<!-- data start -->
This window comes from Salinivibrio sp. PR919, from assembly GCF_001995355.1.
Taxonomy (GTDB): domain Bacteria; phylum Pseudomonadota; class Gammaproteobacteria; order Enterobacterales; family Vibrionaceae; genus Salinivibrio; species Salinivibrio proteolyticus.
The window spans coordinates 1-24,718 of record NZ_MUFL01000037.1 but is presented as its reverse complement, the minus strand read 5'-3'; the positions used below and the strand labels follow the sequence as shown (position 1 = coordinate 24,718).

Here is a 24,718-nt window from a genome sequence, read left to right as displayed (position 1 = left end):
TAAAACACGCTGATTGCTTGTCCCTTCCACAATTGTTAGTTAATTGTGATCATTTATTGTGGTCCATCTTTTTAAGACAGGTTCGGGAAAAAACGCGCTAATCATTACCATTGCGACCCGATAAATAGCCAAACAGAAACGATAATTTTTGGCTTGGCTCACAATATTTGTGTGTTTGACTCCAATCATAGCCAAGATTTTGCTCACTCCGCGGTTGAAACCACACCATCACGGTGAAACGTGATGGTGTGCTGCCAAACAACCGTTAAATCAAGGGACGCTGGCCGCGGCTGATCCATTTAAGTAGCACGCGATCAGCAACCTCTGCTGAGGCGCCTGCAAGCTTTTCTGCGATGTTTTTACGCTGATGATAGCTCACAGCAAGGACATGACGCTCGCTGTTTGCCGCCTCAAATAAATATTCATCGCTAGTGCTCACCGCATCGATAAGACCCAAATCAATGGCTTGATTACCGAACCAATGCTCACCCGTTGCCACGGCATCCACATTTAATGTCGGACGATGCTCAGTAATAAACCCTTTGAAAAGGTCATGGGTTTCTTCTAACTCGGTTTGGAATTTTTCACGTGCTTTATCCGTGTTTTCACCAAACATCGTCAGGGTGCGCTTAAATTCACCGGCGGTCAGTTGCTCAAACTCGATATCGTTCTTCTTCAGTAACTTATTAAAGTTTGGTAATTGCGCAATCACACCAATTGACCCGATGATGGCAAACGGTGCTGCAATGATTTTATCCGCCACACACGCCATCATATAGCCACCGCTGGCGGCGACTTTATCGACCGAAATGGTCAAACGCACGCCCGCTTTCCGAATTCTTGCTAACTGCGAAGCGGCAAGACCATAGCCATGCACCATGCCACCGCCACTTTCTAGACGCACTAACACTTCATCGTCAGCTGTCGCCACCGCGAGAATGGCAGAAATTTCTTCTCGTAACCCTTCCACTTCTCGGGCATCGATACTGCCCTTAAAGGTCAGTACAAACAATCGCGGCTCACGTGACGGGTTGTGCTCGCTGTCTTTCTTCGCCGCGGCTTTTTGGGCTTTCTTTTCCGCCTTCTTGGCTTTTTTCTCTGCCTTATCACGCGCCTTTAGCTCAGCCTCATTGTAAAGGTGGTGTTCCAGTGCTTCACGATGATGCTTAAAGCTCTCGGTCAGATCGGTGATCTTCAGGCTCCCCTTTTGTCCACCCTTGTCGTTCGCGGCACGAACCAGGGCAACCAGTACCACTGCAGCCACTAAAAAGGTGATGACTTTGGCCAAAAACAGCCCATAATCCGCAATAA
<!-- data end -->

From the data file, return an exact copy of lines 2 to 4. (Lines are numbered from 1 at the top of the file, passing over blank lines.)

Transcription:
Taxonomy (GTDB): domain Bacteria; phylum Pseudomonadota; class Gammaproteobacteria; order Enterobacterales; family Vibrionaceae; genus Salinivibrio; species Salinivibrio proteolyticus.
The window spans coordinates 1-24,718 of record NZ_MUFL01000037.1 but is presented as its reverse complement, the minus strand read 5'-3'; the positions used below and the strand labels follow the sequence as shown (position 1 = coordinate 24,718).

Here is a 24,718-nt window from a genome sequence, read left to right as displayed (position 1 = left end):